Toni Foulkes likes to say a woman is like a teabag.
Put her in hot water and see how strong she gets. Foulkes is one of the 15 women serving on the 50-member Chicago City Council. Women make up more than 51 percent of the Chicago population, according to census data, and yet they are only 30 percent of city council members, an 8 percent decrease from last session.
And while Foulkes, who represents the 15th ward, would like to see more diversity of thought, she said she’s not worried about women losing their voice.
“You have some tough women there, they speak their mind,” Foulkes said. “I’ve raised so much hell in the past, that I don’t have to scream as much, but I will state my opinion,” adding that her feminine touch has been an asset as alderman, not a disadvantage.
“I go with the flow,” Foulkes said. “When I need to be a little tougher I do, when I need to be a little softer I do, and it seems to work out very well for me, but I try to be a lady at all times.”
But many women still shy away from running for political office.
The Brookings Institution has a theory about why women are significantly under-represented in political institutions across the board-they don’t run for office. Researchers determined that more men simply have greater political ambition than women based on a survey of thousands of lawyers, business leaders, educators and activists.
Of the professionals surveyed, 42 percent of women said they had considered running for public office compared to 56 percent of men, according to Brookings’ 2008 study, “Why Are Women Still Not Running for Public Office?”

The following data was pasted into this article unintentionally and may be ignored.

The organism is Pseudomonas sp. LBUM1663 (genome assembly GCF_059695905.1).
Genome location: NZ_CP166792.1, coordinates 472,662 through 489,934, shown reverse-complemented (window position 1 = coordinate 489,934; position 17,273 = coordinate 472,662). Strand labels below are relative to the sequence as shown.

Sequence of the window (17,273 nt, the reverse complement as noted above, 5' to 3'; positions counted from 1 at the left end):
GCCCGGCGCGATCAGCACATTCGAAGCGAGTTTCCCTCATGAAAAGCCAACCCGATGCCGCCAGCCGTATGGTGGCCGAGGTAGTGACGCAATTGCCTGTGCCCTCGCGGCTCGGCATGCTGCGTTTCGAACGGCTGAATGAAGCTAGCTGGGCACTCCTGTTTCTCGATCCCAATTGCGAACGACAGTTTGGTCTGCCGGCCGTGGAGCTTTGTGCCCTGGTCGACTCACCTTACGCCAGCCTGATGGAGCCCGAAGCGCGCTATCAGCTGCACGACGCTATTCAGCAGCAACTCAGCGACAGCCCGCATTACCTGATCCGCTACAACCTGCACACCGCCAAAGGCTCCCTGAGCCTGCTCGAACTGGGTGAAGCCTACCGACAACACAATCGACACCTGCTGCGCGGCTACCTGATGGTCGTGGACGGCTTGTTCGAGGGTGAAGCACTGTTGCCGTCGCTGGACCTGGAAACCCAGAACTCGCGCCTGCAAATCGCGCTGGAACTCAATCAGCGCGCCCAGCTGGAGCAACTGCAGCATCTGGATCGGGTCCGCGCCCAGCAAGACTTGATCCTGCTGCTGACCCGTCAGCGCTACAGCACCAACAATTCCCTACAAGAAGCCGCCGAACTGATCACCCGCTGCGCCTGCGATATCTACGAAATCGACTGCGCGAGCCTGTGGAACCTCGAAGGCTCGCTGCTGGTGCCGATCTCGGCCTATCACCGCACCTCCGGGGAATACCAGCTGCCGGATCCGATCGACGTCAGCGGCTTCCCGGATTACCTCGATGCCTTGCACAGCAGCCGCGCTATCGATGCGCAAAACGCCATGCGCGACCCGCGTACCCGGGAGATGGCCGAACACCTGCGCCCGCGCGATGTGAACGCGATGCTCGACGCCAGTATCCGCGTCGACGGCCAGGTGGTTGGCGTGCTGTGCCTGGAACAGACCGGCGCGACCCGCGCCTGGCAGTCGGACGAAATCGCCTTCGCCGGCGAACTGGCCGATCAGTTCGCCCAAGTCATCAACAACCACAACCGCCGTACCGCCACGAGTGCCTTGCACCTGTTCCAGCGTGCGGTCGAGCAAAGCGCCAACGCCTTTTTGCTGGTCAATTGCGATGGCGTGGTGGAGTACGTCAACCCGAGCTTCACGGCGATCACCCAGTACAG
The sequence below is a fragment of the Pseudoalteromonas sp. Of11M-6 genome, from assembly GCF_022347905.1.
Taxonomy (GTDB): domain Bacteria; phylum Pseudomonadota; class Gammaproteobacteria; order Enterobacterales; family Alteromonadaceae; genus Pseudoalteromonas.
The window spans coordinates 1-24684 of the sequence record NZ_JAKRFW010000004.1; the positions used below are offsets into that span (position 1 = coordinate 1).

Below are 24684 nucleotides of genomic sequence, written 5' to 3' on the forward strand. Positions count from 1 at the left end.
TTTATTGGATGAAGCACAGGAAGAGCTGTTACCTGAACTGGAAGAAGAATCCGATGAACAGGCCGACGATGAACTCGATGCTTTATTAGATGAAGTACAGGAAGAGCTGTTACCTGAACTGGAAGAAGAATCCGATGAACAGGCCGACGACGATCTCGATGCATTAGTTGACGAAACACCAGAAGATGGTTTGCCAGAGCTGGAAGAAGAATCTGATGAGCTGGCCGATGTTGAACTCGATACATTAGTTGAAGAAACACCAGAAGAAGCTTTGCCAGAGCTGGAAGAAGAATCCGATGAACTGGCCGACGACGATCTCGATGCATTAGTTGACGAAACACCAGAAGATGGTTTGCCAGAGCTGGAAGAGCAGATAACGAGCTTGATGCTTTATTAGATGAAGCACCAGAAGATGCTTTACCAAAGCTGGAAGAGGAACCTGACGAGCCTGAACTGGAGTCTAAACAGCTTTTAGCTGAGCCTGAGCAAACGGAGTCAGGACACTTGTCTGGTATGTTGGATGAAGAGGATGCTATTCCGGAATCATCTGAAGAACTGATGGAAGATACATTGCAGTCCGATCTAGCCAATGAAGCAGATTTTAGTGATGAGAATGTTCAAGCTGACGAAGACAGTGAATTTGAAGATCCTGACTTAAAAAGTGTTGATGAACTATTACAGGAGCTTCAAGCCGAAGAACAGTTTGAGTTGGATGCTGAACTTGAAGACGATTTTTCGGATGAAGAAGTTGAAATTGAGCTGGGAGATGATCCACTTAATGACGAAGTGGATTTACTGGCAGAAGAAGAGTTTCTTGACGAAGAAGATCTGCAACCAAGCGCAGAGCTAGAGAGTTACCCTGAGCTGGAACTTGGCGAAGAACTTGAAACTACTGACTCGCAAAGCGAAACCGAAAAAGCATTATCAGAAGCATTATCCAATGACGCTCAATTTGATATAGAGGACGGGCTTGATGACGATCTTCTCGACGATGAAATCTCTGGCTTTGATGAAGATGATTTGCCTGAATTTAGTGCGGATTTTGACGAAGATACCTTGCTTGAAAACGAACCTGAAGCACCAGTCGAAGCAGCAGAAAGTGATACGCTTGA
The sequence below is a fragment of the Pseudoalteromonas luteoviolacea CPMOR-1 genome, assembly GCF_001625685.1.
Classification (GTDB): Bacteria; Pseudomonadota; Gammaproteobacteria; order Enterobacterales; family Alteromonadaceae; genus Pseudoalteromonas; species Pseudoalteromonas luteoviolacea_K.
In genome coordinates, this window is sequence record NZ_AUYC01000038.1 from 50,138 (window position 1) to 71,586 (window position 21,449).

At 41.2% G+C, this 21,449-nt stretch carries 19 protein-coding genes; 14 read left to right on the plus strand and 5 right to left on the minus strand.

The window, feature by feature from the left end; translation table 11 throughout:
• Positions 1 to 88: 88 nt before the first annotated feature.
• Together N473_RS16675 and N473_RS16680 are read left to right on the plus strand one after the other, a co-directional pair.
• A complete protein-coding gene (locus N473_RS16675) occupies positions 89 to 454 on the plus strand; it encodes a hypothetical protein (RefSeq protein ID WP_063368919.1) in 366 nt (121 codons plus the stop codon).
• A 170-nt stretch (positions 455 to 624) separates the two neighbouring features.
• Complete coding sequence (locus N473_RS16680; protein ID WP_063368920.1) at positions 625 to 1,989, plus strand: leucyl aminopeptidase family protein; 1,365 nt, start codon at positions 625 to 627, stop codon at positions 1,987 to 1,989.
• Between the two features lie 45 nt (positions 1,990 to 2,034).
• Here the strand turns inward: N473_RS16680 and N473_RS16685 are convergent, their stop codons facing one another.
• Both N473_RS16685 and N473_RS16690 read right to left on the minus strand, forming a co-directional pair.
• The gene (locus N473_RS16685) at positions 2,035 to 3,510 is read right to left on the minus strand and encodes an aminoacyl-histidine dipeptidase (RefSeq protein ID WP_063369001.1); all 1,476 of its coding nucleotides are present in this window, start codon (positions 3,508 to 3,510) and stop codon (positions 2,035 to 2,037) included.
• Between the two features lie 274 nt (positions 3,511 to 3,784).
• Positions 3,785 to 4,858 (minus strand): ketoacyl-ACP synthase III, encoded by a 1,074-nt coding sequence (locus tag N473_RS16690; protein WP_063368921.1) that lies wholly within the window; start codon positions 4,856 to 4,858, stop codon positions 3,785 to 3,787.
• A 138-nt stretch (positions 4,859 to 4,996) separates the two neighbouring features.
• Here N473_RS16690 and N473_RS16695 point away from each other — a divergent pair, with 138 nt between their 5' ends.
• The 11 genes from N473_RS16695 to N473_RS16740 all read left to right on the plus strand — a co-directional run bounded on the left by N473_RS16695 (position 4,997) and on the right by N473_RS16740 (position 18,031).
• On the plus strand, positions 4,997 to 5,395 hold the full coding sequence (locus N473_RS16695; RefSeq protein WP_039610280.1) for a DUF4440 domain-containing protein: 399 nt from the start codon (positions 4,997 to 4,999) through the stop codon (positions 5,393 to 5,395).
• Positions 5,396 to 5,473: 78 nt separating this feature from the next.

But of those with political ambitions, city council member is the only position men and women are equally likely to aspire to, at 42 percent. Women are six percent more likely to seek a school board position and men are three percent more likely to run for mayor, according to Brookings.
In the 1980s, women were becoming political leaders at a gradual rate, and by the 1990s, they were surging. But recent election cycles, according to the Brookings report, shows that the number of women running for office is reaching a plateau at the city, state and national levels. But women have just as much of a chance at winning as their male competition, the Brookings report found.
Women perform just as well in terms of fundraising and votes, which means that women just simply aren’t running.
When Alderman Margaret Laurino from the 39th Ward ran in 1995 after being appointed by Mayor Richard M. Daley to fill her father’s position, all her opponents were male. But she said her gender was an advantage because she was able to pursue the female vote.
The harder task? Fundraising.
Over the years, Laurino has found that fundraising doesn’t get any easier or any more natural.
“It’s the worst part of my job. There must be people who love it, but me, I don’t care for it,” she said. “But it’s a very important part. You have to be really gutsy in order to raise money. You have to be sophisticated.”